|Spatial Agency: Other Ways of Doing Architecture (Routledge, 2011)|
Defining the ‘centre’ of architecture is notoriously difficult, and as such it is equally difficult to define the margins around this centre. There is a danger, however, that if the practices explored in this book are described as ‘alternative’ it raises the question - ‘alternative to what?’ Realising the potential for the word 'alternative' to further marginalise these practices, running contrary to the book’s core idea (highlighting and attempting to raise the profile and credibility of these practices) the authors have opted to describe these practices as 'other'. By using the term ‘spatial agency’, the book “radically expands” (29) the number of actors usually taking into account when discussing contemporary architecture. The debate about architecture, the authors claim, should neither be restricted to the actual built environment nor to the “limiting” title of architect. Architecture should not be left to the architects. Running contrary to the current trend for a narrowing of scope in the services an architect offers, the book thus explores “how the role of the architect can be extended to take into account the consequences of architecture as much as the objects of architecture” (33). They do so by looking at alternative practices currently in the margins of architectural practice such as the Iquique Housing project by Elemental, where the architect has designed only 'half a house', allowing residents to appropriate and develop the space over time, as they required. In traditional production the professional (architect) envisages the end product, fully realised, however a key part of spatial agency is accepting that the citizen expert (and their practical wisdom), not just the professional, should take part in spatial production and is in fact key for the success of that production.
In an essay on the sites of spatial agency the authors outline where the actions of these groups or individuals takes place: knowledge, organisational structures, physical relationships and social relationships. The definition of the sites expands the traditional site of action in architectural practice, taking spatial “in the widest sense of the word – physical, social, metaphorical, phenomenal – and rarely limited by externally determined instructions and conventions” (55). Each of these sites point to “not just the possibility, but the real necessity of seeing that architecture can be played out through a multiplicity of settings, and that this gives new opportunities for architects and other spatial designers to work with” (65). This multiplicity is, in itself, reinforced through the difficulty in defining, as previously discussed, what constitutes architecture. Practice itself can be the site of spatial agency, which includes collaborative and interdisciplinary structures, as well as how the knowledge held by individuals/groups within these practices is disseminated, from DIY publications to other web-based formats. The attention given to both structures and processes, and the opportunities for design they present, is markedly different to the traditional physical relationships that architectural discourse focuses on. Spatial agency is seen as a way to expand the professional role, including the education system that has remained relatively unchanged since the 19th century, but also challenges the protection afforded to the professions. Furthermore spatial agency has the potential to more fully engage with the networks and structures that, due to the limited scope of the ‘profession’, others have claimed (30) and have reduced the architect to a technical facilitator “with decisions effectively made by others” (31).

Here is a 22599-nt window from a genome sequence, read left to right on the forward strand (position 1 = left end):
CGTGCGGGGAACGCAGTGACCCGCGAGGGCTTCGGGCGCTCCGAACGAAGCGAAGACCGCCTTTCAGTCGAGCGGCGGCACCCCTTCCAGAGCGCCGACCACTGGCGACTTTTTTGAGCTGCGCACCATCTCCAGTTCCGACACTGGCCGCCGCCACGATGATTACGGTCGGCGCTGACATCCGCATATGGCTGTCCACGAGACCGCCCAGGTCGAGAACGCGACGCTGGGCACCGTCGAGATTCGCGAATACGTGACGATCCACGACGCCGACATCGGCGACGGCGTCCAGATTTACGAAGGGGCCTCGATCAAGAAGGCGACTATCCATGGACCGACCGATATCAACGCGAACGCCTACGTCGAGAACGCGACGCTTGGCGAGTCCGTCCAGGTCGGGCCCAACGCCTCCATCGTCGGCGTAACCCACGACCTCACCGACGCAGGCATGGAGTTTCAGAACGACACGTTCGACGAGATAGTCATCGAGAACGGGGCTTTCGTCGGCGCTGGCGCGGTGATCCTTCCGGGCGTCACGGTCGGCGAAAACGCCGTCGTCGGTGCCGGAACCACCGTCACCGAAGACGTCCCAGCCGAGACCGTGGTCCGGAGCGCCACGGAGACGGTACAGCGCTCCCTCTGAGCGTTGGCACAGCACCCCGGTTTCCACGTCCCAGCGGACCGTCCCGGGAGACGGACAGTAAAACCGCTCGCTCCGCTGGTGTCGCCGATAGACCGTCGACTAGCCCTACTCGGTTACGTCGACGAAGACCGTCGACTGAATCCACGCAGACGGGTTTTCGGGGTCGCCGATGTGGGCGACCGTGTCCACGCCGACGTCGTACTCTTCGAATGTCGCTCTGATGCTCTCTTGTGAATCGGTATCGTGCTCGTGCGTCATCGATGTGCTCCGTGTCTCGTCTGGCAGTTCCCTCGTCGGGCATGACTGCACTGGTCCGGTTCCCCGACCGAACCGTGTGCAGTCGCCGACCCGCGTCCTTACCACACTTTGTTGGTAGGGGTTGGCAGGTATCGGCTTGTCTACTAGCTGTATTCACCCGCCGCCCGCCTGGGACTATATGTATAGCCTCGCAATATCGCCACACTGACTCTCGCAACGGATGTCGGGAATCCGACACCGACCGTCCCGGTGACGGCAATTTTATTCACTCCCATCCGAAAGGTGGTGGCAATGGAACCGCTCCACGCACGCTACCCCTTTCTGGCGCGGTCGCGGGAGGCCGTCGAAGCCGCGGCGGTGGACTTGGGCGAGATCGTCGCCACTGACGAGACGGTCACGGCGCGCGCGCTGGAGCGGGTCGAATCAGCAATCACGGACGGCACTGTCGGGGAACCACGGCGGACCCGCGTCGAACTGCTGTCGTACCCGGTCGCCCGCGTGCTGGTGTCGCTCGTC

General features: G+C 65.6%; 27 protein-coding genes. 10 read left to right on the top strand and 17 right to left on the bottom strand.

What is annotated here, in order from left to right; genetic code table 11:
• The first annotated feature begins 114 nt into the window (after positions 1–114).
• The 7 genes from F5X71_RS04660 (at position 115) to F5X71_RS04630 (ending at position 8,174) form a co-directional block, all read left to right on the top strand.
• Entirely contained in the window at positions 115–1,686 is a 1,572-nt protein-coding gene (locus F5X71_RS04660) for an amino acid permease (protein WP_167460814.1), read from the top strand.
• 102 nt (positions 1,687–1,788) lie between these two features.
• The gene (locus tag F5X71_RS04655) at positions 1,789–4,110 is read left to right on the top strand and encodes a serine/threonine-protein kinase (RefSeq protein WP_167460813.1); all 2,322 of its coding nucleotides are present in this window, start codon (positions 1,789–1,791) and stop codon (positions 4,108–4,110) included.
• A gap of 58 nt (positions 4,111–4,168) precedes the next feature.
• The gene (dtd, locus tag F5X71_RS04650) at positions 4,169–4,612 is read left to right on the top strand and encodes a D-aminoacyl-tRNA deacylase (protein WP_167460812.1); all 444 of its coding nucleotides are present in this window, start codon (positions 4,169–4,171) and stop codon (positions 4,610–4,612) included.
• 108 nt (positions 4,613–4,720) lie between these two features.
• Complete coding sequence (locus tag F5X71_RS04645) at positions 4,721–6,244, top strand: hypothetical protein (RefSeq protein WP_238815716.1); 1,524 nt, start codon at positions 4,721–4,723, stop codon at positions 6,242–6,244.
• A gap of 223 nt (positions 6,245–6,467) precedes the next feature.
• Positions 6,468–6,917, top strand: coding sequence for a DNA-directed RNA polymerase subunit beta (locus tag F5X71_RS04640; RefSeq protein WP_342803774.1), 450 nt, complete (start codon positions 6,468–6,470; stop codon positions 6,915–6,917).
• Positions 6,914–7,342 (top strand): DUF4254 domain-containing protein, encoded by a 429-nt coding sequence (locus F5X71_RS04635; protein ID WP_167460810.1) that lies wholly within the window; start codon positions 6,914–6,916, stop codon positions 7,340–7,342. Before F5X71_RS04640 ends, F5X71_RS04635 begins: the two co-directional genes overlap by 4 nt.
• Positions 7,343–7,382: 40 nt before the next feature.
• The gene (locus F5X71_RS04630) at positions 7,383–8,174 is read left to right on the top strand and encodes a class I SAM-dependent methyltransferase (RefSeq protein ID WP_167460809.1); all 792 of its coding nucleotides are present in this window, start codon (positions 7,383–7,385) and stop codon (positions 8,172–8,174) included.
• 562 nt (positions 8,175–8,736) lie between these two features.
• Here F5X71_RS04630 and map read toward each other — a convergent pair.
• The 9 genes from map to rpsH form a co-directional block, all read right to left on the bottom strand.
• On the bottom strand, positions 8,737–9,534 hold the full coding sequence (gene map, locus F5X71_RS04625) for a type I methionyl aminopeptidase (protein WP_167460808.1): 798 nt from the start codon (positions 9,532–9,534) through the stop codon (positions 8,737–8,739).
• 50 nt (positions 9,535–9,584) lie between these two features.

The authors establish the motivations of spatial agency, in the first essay, and begin with the common reasons for students entering the architectural profession - 'to make the world a better place' - based on the belief that “there is a casual link between designing a building and making the world a better place, and it is this link that architects cling to through the thick and thin of practice” (37). This initial motivation can, over time, be replaced with “the more simple, and more controllable, motivation of making beautiful stuff” (37) and in so doing loose other motivations, with criticism from the authors about the relationship of ethics and aesthetics, “as if a beautiful thing will lead to a beautiful life” (52). The primary motivations of spatial agency are described as: ecological, ethical, pedagogical, political and professional.